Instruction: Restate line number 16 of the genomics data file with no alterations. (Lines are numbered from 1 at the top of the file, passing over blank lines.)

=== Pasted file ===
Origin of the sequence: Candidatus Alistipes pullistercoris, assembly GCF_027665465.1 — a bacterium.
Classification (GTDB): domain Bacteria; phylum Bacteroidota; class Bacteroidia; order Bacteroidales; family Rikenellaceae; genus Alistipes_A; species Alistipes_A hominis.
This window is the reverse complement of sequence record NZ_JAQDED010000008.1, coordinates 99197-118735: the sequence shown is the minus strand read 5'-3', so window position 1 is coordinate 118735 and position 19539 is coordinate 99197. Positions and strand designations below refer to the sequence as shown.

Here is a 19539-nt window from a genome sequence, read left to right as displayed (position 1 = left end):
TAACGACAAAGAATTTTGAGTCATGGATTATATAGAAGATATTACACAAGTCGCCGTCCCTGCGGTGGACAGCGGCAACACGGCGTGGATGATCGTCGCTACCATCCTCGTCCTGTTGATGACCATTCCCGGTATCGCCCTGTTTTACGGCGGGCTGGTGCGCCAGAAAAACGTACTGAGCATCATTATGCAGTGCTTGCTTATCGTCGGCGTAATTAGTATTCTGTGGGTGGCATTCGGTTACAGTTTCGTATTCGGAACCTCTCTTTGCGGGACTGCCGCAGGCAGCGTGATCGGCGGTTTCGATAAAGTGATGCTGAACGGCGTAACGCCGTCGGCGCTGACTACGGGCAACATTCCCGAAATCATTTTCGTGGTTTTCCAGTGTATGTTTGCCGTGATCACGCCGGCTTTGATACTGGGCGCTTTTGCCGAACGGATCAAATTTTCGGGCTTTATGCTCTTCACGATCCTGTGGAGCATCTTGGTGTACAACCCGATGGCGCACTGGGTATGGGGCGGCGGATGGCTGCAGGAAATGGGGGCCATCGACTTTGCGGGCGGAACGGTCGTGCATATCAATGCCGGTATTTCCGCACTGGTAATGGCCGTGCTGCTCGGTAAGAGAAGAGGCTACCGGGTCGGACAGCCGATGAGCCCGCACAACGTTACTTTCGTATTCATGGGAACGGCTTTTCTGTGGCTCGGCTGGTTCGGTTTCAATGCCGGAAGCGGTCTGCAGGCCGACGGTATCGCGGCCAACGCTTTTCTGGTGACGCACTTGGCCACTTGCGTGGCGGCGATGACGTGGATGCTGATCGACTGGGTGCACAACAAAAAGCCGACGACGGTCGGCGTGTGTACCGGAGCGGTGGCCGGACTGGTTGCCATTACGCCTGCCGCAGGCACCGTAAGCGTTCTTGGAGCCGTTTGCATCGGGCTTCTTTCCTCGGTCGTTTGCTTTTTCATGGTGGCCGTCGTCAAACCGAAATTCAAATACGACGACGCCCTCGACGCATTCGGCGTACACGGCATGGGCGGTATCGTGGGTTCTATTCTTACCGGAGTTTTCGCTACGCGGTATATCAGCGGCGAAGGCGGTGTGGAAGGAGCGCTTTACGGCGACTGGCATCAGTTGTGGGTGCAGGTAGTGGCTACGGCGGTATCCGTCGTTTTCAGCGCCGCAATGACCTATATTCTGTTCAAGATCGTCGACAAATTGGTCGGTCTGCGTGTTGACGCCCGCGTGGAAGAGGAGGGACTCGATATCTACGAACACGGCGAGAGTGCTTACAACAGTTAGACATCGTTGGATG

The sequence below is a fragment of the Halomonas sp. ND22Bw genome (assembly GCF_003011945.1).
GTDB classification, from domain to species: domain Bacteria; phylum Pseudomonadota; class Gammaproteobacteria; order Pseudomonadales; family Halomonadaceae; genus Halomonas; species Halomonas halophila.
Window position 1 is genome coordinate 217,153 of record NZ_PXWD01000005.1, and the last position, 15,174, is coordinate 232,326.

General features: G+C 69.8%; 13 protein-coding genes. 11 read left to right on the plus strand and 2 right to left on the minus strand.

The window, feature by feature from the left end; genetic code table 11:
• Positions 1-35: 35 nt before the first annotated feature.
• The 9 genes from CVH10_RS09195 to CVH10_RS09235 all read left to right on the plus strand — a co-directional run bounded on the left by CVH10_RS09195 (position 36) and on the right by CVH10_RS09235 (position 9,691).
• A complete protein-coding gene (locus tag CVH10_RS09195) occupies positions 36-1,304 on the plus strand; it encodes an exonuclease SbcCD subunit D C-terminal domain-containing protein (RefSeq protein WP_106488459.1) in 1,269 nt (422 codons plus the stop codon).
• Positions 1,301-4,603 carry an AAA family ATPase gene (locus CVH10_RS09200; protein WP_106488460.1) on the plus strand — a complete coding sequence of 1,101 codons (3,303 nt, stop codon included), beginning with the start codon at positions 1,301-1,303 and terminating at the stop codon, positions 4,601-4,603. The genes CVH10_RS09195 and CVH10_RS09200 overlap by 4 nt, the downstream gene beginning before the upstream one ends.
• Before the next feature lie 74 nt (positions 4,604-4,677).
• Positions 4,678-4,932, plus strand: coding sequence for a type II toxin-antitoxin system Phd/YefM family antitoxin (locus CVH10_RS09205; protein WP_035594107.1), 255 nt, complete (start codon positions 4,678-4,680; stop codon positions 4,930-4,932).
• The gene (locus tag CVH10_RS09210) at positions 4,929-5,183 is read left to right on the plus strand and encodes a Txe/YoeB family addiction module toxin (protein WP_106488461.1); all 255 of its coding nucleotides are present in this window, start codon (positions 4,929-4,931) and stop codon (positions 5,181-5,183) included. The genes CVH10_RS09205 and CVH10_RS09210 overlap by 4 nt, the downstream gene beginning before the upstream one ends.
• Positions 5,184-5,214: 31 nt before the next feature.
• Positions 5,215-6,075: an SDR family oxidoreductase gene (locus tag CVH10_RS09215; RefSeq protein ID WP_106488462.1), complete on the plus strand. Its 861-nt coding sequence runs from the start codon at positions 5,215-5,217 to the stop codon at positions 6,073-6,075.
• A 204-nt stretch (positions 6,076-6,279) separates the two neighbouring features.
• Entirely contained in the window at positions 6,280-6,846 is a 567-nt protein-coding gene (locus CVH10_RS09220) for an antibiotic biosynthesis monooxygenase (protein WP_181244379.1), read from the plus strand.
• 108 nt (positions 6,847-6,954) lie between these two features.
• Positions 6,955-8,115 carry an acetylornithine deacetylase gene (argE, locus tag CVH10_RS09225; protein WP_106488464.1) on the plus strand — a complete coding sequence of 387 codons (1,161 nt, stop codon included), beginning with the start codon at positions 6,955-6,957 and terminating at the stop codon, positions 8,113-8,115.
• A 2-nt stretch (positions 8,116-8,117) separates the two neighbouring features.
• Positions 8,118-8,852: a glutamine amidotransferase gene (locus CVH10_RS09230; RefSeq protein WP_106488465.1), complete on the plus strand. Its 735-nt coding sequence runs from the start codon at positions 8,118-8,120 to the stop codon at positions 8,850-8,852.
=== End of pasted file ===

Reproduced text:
• Positions 4,678-4,932, plus strand: coding sequence for a type II toxin-antitoxin system Phd/YefM family antitoxin (locus CVH10_RS09205; protein WP_035594107.1), 255 nt, complete (start codon positions 4,678-4,680; stop codon positions 4,930-4,932).